That was Wendy’s experience and my experience of life has taught me that parents not always need to use these three words. True, the words can make difference but then action bring people close to each other.

Today, my father is still a same kind of person. He’s quiet by nature and for most of the time remains busy in his work. He likes to maintain discipline and he wants the house to remain clean and trying to keep his things in order , I and my siblings enjoy doing his work. For, he doesn’t express but we’re aware that he loves us all.


Dear Papa

dear papa

Dear Papa,

The warm and bright sun tried its best but it failed to make me smile. Today, I was missing you and was crying a lot.

Everyone was trying to make me laugh but I only smiled and wiped my tears off when mama whispered in my ear that she was baking croissants for me.

The croissants were so delicious. I didn’t count but I believe that I ate lot of them and only stopped when a servant came with a huge package.

Mama opened it and I couldn’t believe my eyes. Papa, it was a doll house. Do you remember that I was asking you to get me one? But, I’m confused. You have told me that every package contains the name of its sender but there was no name written on it.

I was asking mama and she was smiling. Perhaps, it’s a gift from fairy; for, mama thinks that I’m behaving really well these days.

Papa, I’ve learned my tables. I’m brushing my teeth twice a day and I never forget to clean my room.

There’s a lot to tell and much to share.  I wish you could saw that large cake with my name written on it.

Mama says that you’re busy in serving the nation. I don’t know what she means but what I really know is that that I only want you to be here with me.

Mama is calling me to bed and I need to stop writing now.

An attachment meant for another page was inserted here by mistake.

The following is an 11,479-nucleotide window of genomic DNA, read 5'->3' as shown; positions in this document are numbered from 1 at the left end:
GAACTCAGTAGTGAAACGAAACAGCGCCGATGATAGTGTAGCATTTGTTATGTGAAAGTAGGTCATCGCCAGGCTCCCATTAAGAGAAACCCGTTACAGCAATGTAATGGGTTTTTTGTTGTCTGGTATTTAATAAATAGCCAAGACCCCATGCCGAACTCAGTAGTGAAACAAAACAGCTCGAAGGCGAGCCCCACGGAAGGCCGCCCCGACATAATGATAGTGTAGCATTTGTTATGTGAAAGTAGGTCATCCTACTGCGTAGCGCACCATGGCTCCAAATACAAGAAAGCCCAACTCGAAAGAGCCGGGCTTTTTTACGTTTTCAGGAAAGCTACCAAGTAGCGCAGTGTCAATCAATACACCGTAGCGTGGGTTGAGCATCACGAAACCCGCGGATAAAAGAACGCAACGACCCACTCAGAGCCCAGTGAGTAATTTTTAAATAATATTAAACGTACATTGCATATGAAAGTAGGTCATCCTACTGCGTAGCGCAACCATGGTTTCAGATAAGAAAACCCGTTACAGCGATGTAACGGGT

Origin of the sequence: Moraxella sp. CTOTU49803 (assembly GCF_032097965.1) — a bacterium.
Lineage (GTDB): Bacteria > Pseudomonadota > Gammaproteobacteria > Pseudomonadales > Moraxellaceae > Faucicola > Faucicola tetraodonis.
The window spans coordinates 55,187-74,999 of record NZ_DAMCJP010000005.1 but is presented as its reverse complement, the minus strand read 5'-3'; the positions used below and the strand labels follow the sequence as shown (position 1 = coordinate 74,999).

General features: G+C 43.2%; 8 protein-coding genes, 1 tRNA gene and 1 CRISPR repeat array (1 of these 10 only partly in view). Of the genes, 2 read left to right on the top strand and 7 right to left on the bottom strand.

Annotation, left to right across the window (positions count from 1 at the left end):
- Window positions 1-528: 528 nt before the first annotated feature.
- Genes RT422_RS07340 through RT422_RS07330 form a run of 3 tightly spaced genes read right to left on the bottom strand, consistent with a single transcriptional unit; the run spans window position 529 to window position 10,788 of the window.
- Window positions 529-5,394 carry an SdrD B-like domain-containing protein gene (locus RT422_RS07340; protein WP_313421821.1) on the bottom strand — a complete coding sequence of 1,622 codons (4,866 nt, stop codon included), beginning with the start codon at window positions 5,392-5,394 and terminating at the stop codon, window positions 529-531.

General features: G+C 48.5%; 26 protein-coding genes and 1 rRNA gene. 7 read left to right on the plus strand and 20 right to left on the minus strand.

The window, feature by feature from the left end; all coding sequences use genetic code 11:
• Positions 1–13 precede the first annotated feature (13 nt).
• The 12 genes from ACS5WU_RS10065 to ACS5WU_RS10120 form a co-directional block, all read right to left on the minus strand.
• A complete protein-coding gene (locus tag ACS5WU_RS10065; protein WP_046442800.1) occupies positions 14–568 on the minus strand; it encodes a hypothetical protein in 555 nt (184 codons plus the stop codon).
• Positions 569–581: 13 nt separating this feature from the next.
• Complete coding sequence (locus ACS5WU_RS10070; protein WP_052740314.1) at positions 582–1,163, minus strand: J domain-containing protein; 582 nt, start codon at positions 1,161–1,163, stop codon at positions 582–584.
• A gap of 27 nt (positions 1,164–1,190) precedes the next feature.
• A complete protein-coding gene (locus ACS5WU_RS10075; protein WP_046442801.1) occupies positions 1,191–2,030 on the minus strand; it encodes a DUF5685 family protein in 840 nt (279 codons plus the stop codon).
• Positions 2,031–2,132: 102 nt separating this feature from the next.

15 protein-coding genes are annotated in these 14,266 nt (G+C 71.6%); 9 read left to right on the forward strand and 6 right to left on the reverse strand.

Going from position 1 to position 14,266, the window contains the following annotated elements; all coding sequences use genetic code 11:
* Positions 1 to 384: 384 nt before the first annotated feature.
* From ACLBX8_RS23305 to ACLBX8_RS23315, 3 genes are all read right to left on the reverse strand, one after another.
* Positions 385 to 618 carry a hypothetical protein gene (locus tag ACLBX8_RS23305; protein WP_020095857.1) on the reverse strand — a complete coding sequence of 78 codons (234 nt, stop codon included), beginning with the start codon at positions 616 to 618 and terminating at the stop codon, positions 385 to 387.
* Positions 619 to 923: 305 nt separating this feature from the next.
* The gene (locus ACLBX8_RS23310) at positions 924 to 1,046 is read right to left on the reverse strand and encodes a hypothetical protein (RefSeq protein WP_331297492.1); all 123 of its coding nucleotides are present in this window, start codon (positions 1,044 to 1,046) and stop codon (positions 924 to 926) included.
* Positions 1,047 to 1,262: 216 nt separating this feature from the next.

Love you papa

Yours daughter

Jerry: The bravest man

© 2015, Barbara W. Beacham

© 2015, Barbara W. Beacham

Not knowing what to expect, he made his way into the dark of forest.”

Jerry, was known as a man of strong nerves and when everyone was assuming little Daniel to be dead, he proposed to look into that forest.

The younger son of Bob the truck driver was missing. Every nook and cranny of the town was searched but to no avail.

So, Jerry took two men with him but on reaching at that spot, they refused to move farther and holding torch in his hand, Jerry decided to enter alone.

Deep in the woods the owls were hooting and cupping his hands, he was shouting Daniel’s name.

Suddenly, he heard someone sobbing. Moving his torch in the direction of the voice, Jerry saw the white face of Daniel. Sitting beside the tree, the kid looked frightened.

Jerry took him in his arms and rest is a history.

It’s been a long time and Daniel while narrating this tale to his son never forgets to conclude.

“Never get afraid of darkness. You must learn to take risk.”

(166 words)


This post is a response to Mondays Finish the Story. The first sentence is given and we are suppose to write a story between 100-150 words.

Story: A walk to remember

© 2015, Barbara W. Beacham